Paul McCartney should be sick of telling Beatles stories. I know I'm tired of hearing them — or so I thought.
"McCartney 3,2,1," now available on Hulu, shows how you can jazz up the most worn-out oldies by taking an innovative approach.
The six episodes, each 30 minutes long, feature a few familiar tales: the origins of the alias Sgt. Pepper, the true inspiration behind "Lucy in the Sky With Diamonds," being bummed out when the band broke up.
But interviewer Rick Rubin is much more interested in the long and winding road to musical excellence than pop-culture trivia.
Rubin, known for producing albums for everyone from LL Cool J to Johnny Cash, encourages the singer to dissect his or her greatest hits, a task made easier by using a mixing board to isolate tracks.
The pair go deep on Ringo Starr's militant-style drumming on "Get Back," McCartney's bass playing on "Something" and those impossible high notes from the piccolo trumpet on "Penny Lane."
The emphasis is on the Beatles catalog, but Rubin occasionally throws a solo number into the mix, including the underrated "Waterfalls" from "McCartney II."
McCartney may not know how to read music, but he offers a master class on composing and performance, explaining why he deepened his voice on "Lady Madonna" and how he gave "Live and Let Die" a cinematic feel.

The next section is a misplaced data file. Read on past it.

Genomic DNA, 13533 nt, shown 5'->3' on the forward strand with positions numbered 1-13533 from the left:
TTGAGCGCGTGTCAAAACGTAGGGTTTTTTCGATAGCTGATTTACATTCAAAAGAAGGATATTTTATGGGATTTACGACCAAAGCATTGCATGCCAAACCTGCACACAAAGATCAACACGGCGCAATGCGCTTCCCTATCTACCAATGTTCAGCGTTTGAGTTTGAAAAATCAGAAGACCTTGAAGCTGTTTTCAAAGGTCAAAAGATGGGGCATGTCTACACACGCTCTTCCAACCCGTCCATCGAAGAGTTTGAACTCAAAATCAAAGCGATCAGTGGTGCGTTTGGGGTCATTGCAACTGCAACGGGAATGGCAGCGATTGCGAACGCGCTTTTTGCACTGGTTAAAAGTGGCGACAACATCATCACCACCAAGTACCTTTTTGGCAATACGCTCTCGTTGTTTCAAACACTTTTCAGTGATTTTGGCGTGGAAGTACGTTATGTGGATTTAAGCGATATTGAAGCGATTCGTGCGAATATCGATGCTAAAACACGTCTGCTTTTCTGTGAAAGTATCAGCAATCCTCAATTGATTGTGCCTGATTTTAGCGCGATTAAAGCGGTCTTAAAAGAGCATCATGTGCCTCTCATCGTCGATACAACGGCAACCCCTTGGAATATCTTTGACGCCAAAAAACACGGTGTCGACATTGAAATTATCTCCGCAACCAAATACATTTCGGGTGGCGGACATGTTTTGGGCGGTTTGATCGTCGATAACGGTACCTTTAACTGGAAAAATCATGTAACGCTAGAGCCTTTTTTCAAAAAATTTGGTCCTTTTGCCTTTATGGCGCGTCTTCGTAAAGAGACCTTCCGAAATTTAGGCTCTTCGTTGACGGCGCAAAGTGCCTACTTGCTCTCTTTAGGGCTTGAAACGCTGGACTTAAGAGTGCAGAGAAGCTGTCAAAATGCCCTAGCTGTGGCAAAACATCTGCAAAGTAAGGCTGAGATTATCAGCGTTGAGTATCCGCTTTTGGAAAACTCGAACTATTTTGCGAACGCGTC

One of the best anecdotes has to do with how McCartney had to inform John Lennon that his original version of "Come Together" sounded too much like Chuck Berry's "You Can't Catch Me," forcing the duo to take a slower, swampier approach to their "Abbey Road" opener.
McCartney gives props to other influential artists, some of whom may be new names to viewers. He talks about being dazzled by Afrobeat pioneer Fela Kuti while Wings was recording "Band on the Run" in Nigeria.
He shares how John Cage was on his mind when they were assembling "A Day in the Life." There's also a fitting tribute to the Everly Brothers, whom the lads mimicked in their harmonies on "Baby's in Black."
If you're already salivating, you're not alone.
Rubin serves as the ultimate fanboy, interjecting the conversation with "amazing" and "wonderful," his long beard draping over the piano as he gazes at McCartney with goo-goo eyes. But his enthusiasm is an effective tool. Playing to an artist's ego rarely backfires.
"I wish I had had you in school," McCartney says as he chomps on gum and wigs out as Rubin cranks up "Back in the U.S.S.R."
Director Zachary Heinzerling shot all the episodes in black and white, which gives the film an artsy-fartsy feel that isn't necessary. At times, you may wonder why two of the most successful music moguls are hunkered down in a fallout shelter.
The moody look is a sharp contrast to the bright, upbeat conversation.
The series won't be the most talked about Beatles project of the year. That title belongs to "Get Back," a fresh look at the making of the 1970s album "Let It Be" from director Peter Jackson that is expected to start streaming on Disney Plus in late November.
But it's unlikely that film will focus nearly as much on the craft of songwriting as this project does.
"McCartney 3,2,1" isn't just the latest example of Beatlemania. It's a tribute to the hard work that goes into making silly love songs.
Turns out, it isn't silly at all.
Neal Justin • 612-673-7431 •
Njustin@startribune.com Twitter: @nealjustin